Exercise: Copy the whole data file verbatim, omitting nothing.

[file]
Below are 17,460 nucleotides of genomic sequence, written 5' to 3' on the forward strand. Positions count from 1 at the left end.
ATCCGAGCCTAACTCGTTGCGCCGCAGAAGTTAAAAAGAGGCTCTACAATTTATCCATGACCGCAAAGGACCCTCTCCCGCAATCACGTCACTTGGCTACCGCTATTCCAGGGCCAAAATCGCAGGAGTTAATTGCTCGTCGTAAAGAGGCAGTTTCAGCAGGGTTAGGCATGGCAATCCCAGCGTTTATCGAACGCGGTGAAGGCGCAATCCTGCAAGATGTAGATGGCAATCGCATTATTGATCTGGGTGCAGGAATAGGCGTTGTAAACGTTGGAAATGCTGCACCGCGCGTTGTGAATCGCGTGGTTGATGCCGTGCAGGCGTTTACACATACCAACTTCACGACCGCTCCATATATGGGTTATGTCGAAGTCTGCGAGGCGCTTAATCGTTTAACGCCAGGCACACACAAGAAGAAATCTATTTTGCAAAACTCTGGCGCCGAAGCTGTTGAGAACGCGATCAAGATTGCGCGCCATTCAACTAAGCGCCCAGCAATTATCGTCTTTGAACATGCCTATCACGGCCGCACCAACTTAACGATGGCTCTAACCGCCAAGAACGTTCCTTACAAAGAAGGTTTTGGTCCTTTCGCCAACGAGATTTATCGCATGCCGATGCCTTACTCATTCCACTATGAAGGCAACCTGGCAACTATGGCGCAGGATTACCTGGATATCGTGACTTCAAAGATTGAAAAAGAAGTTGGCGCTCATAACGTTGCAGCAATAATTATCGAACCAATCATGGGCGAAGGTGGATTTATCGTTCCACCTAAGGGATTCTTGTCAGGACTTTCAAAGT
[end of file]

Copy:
Below are 17,460 nucleotides of genomic sequence, written 5' to 3' on the forward strand. Positions count from 1 at the left end.
ATCCGAGCCTAACTCGTTGCGCCGCAGAAGTTAAAAAGAGGCTCTACAATTTATCCATGACCGCAAAGGACCCTCTCCCGCAATCACGTCACTTGGCTACCGCTATTCCAGGGCCAAAATCGCAGGAGTTAATTGCTCGTCGTAAAGAGGCAGTTTCAGCAGGGTTAGGCATGGCAATCCCAGCGTTTATCGAACGCGGTGAAGGCGCAATCCTGCAAGATGTAGATGGCAATCGCATTATTGATCTGGGTGCAGGAATAGGCGTTGTAAACGTTGGAAATGCTGCACCGCGCGTTGTGAATCGCGTGGTTGATGCCGTGCAGGCGTTTACACATACCAACTTCACGACCGCTCCATATATGGGTTATGTCGAAGTCTGCGAGGCGCTTAATCGTTTAACGCCAGGCACACACAAGAAGAAATCTATTTTGCAAAACTCTGGCGCCGAAGCTGTTGAGAACGCGATCAAGATTGCGCGCCATTCAACTAAGCGCCCAGCAATTATCGTCTTTGAACATGCCTATCACGGCCGCACCAACTTAACGATGGCTCTAACCGCCAAGAACGTTCCTTACAAAGAAGGTTTTGGTCCTTTCGCCAACGAGATTTATCGCATGCCGATGCCTTACTCATTCCACTATGAAGGCAACCTGGCAACTATGGCGCAGGATTACCTGGATATCGTGACTTCAAAGATTGAAAAAGAAGTTGGCGCTCATAACGTTGCAGCAATAATTATCGAACCAATCATGGGCGAAGGTGGATTTATCGTTCCACCTAAGGGATTCTTGTCAGGACTTTCAAAGT